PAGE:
Sitting in silence, save the desperate cries of a nearby infant needing a bit of reassurance from his mother, I was prepared to listen to a discussion of Mary, the Mother of Jesus, since we had purposefully congregated on that sleepy New Year’s morning in her honor. But Father Mauricio had other things in mind.
A lover of lists, he suggested three resolutions for the upcoming year, the first being to sing. Of course, he was talking in the context of the mass. “Sing with the angels!” He exclaimed.
For me, this was far from a new concept. In fact, several years ago, my wise friend, Mr. Simmons, explained to me why he participated in the choir. “I need the practice being that I’ll be harmonizing with the heavenly hosts in the future.”
If I pondered the possibility of being admitted into such a choir for very long, I’d probably zip my lips indefinitely. I mean, I can kind of carry a tune, but I am far piece from being discovered by some talent scout combing the Ozarks for the next Female Vocalist of the Year.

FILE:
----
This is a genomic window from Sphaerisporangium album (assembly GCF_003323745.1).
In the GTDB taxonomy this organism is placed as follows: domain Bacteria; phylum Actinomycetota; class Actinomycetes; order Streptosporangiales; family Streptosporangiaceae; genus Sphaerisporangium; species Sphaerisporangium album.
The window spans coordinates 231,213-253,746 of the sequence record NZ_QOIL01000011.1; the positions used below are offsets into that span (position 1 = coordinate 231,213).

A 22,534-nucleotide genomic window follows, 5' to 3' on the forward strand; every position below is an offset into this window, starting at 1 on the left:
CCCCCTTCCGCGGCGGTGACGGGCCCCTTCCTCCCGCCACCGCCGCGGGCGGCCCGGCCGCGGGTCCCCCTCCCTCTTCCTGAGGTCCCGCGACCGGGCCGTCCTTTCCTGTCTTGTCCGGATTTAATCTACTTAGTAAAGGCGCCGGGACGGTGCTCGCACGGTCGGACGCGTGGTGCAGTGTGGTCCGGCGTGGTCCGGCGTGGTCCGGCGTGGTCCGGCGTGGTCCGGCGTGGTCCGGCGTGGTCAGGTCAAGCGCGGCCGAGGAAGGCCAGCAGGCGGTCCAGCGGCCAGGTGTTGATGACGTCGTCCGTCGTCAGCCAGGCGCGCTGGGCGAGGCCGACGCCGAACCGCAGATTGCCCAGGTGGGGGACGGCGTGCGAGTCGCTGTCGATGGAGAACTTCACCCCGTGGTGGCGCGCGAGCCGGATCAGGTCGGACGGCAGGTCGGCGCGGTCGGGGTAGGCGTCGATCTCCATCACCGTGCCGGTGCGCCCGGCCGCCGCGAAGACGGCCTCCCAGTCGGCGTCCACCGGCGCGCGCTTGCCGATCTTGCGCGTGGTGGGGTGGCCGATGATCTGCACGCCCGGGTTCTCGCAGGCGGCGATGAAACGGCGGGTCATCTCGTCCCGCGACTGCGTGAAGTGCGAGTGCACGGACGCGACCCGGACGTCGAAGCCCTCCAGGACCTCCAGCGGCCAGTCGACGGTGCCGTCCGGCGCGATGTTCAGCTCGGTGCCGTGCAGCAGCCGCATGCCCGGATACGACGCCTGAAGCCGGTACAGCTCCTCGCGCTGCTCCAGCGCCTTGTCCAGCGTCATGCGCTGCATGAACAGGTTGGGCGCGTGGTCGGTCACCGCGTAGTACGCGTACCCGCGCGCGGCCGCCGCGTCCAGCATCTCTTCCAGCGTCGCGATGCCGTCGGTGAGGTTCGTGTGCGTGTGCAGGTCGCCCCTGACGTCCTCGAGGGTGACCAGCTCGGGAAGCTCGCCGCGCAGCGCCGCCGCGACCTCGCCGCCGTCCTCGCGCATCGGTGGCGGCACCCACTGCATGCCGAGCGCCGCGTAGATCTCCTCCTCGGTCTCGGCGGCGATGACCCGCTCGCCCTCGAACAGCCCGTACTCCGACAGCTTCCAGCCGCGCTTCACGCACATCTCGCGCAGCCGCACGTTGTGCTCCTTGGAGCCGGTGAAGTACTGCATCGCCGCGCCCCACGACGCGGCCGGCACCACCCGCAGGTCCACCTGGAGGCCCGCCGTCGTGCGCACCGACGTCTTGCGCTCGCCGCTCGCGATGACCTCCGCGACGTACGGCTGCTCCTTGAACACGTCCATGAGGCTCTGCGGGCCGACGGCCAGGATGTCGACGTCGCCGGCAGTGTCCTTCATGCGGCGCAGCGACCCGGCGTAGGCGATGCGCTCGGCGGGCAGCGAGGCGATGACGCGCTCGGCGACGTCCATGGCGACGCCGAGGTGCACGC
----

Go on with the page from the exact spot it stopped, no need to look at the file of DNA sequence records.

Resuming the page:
However, scientific research actually supports Father Mauricio, and his pleas to raise our voices in places other than the car and shower. Research conducted at the University of East Anglia found that participating in community singing can improve mental health issues, such as depression and anxiety.
But it doesn’t stop at mental health. According to the University of Oxford:
The physiological benefits of singing, and music more generally, have long been explored. Music making exercises the brain as well as the body, but singing is particularly beneficial for improving breathing, posture and muscle tension.
I recently read that group singing has the potential to be both exhilarating and transformative, due to the fact that it takes something intimate, a sound that begins from within, and, when shared, comes back as something truly amazing: harmony.
Though not even on the radar for potential resolutions, it seems that if 2020 was dubbed the Year of Cheerful Noise, the impact could be magnanimous!